Question 3: What can the industry learn from other creative and digital sectors such as games and TV in 2017?
Lets be clear from the outset- this isn’t about the music industry attempting to replicate the success of other creative industries. According to UKIE, the global video games market is expected to grow from $91.8bn in 2015 to a total of $118.6 billion by 2019 with the UK alone valued at £2.96bn in 2016- 2.6 times the size of music.
With the UK music industry generating £1.11bn ($1.37bn) at retail in 2016, such numbers are a pipe dream that even Super Mario wouldn’t venture down. We’re comparing apples to oranges because its sometimes interesting to do so and there are lessons to be leaned from other sectors:
Albums slither out onto digital platforms every week and if they are lucky, get a place on Apple and Spotify’s ‘new release’ playlists before becoming washed up in the great ocean of noise competing for your attention. The album is no longer an event, so rights holders must utilise streaming, live events, VR and everything at their disposal to make it a talking point beyond the core fan base- See Bjork’s VR exhibitions and PJ Harvey’s recording of an album in public as a good starting point in getting music to again join new TV shows and game releases around the water cooler.
This is harder to do in music but put simply, labels and artists are going to need to become master story tellers because release cycles are broken- fans will stream an artist’s music for as along as they are interested in what they have to say. Are ‘episodes’ the future of album release? Perhaps not for everyone but Ed Sheeran, who more or less broke the Internet earlier this month with the simultaneous release of two new tracks in advance of his album (an extended pilot if you like) seems to think so.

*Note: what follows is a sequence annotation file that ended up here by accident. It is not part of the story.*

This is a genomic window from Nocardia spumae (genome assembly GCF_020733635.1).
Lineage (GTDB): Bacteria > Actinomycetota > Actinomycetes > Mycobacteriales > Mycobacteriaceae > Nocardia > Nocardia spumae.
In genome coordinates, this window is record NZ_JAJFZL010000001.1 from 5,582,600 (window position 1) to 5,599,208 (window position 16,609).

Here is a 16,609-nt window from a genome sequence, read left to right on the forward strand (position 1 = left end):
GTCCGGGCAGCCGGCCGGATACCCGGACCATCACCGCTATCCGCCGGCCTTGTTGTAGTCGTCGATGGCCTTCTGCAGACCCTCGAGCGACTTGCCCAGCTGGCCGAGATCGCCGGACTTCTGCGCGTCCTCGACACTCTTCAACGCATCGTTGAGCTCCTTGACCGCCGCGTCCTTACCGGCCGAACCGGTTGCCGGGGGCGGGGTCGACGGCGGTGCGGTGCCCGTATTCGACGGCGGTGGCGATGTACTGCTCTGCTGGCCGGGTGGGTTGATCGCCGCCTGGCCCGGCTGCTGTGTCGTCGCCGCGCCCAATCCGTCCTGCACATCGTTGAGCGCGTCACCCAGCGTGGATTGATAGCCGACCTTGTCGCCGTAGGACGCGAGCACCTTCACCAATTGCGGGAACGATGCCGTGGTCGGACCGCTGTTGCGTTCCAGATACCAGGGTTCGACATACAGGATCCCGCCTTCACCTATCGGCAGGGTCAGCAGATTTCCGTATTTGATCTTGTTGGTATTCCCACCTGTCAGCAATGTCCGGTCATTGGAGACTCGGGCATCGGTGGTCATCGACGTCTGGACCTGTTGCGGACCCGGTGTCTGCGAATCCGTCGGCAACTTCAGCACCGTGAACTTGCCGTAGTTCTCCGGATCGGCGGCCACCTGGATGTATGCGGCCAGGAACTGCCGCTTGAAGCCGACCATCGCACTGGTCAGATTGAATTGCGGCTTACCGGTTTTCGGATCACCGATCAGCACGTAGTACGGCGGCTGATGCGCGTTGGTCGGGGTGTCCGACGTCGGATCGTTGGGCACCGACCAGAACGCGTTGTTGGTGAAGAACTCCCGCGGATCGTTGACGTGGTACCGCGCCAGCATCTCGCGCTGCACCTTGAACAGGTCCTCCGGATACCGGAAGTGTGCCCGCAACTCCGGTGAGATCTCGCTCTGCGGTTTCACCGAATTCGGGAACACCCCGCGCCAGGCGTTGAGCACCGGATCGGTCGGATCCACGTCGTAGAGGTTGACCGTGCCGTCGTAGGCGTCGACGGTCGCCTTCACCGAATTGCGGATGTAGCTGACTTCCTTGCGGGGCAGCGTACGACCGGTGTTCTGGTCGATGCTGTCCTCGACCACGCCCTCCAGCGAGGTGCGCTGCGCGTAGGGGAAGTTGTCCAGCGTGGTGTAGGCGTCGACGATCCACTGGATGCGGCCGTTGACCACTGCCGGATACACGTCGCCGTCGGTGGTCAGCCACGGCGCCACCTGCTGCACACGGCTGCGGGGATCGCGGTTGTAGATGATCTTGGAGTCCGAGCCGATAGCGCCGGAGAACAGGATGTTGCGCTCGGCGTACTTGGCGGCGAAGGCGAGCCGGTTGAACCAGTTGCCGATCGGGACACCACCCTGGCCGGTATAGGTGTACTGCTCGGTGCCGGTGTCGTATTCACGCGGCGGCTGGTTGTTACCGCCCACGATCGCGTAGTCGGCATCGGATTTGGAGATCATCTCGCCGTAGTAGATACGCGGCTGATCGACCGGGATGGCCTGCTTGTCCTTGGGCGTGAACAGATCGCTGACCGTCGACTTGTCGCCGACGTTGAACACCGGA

Such online stores are very good at making distinctions between ‘major’ releases from large publishers and independent releases that tend to be lower priced, quirkier and more experimental. Sony in particular has made cool, independent releases a key part of its strategy for the Playstation 4. Sadly, we can’t say the same for streaming services, though Spotify is reportedly becoming more focused on such distinctions for playlist creation. Lets hope so, because we are playing catch up and, pardon the pun, desperately need to level up.
Price point is crucial for this- why is Netflix dominating while Spotify stumbles? You can start Netflix for as little as £5.99 for standard definition, a “worth a punt” price that is £4 less per month than any music streaming service.
More flexibility and consideration of what the customer is willing to pay is clearly needed, with £9.99 an absolute steal for some but simply not worth it for most at present.
All of the above is much easier said than done- but an industry more willing to leave its comfort zone and look outside for inspiration more frequently would be a healthier place for all.
To catch up on the previous big questions for the music industry in 2017, go here:
Question 1 Where Next For Streaming
Question 2 Will VR Become Actual Reality
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